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Happy Groundhog Day

January 31, 2014
woodcut of a groundhog rising from the top of Sage Art Center


Drive By Press created this woodcut of the Sage Art Center groundhog when they were visiting artists at the University.

A Brief History

Groundhog Day is celebrated annually on February 2 in the United States and Canada. According to folklore, the groundhog is able to predict the arrival of spring. If he sees his shadow when he emerges from his den, then we will experience six more weeks of winter; if not, then spring will come early.

The tradition has its roots in German weather lore and Candlemas Day, the pre-Christian and Christian festival of lights. Today, the largest Groundhog Day celebration takes place in Punxsutawney, Pennsylvania (home of the eponymous Phil). But if you can’t make it there, you can still enjoy these woodland creatures at the University of Rochester.

Groundhogs at UR

Groundhogs (scientific name: Marmota monax) have made a home of River Campus—and are, for the most part, beloved.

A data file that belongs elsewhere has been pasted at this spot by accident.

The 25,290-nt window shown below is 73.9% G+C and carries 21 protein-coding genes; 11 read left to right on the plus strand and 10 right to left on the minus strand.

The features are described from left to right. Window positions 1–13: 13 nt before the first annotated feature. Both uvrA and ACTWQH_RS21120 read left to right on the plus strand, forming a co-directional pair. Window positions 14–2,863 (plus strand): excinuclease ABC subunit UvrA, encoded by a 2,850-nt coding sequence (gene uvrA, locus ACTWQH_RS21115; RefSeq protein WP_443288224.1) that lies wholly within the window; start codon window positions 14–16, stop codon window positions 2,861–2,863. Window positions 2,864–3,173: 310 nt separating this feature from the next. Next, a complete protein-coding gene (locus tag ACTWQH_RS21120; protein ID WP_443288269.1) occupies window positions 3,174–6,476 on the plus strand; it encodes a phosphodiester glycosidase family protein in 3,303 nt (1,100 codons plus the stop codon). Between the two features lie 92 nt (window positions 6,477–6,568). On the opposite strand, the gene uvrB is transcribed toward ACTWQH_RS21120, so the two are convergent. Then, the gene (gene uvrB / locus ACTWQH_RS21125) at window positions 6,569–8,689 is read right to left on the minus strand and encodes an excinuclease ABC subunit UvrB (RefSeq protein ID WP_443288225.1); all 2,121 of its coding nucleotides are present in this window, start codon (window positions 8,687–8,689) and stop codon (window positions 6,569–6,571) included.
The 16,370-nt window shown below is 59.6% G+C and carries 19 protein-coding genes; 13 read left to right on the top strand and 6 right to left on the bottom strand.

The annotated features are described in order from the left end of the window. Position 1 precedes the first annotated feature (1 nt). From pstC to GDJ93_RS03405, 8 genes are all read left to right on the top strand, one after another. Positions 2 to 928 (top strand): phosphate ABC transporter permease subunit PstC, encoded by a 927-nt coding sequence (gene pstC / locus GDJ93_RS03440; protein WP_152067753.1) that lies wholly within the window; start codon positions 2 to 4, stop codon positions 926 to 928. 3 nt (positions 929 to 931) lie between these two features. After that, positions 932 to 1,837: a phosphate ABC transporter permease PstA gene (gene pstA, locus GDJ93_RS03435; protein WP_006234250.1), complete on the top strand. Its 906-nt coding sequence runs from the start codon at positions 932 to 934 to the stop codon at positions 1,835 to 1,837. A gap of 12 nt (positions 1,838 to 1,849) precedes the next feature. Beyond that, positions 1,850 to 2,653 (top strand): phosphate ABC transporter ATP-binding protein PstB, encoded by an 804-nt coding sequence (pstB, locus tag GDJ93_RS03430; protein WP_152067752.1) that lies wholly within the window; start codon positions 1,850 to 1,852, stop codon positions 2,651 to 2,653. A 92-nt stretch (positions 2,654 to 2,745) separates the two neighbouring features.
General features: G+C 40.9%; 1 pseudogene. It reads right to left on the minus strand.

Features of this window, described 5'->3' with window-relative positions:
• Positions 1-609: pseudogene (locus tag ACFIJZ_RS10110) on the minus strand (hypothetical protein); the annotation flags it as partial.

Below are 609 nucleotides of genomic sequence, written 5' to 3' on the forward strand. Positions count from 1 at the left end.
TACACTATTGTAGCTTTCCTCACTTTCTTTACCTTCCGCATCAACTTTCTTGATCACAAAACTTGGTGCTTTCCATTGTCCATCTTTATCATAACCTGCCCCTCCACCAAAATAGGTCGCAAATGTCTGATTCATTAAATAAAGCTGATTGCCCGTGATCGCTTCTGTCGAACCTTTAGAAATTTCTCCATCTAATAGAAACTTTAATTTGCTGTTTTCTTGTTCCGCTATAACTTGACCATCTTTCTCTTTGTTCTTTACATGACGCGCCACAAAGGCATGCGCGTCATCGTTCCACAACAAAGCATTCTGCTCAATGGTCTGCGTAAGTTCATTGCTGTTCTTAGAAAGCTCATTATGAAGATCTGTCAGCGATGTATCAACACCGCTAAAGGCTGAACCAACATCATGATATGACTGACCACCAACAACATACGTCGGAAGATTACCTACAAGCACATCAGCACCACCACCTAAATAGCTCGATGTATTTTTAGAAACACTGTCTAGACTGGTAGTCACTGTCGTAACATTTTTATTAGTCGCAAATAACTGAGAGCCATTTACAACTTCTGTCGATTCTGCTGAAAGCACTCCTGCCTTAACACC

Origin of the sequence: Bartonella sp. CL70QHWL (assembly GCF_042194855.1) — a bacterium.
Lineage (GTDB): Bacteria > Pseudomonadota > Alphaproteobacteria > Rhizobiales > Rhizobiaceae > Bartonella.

“We do struggle with our furry friends who think that the flower gardens we plant are an all-you-can-eat salad bar,” says Dan Schied, the University’s horticulture and grounds manager. “That limits the choices for our plantings.”

But groundhogs also contribute positively to campus culture. In addition to being a favorite Photo Friday subject, the groundhog is the unofficial mascot of the Sage Art Center.

“The groundhogs that live around the art center have been a source of inspiration,” says Stephanie Ashenfelder, studio arts program manager.

“One year,” she explains, “our students constructed a small suburb—complete with white picket fence—outside Sage as an alternative residence for the little critters. A year later, the groundhog appeared in a woodcut, rising out of the top of the building. Since then, the groundhog has been our unofficial mascot.”

So this Groundhog Day, keep an eye out—especially around Sage—for our local marmots and let us know if they happen to spot their own shadows!

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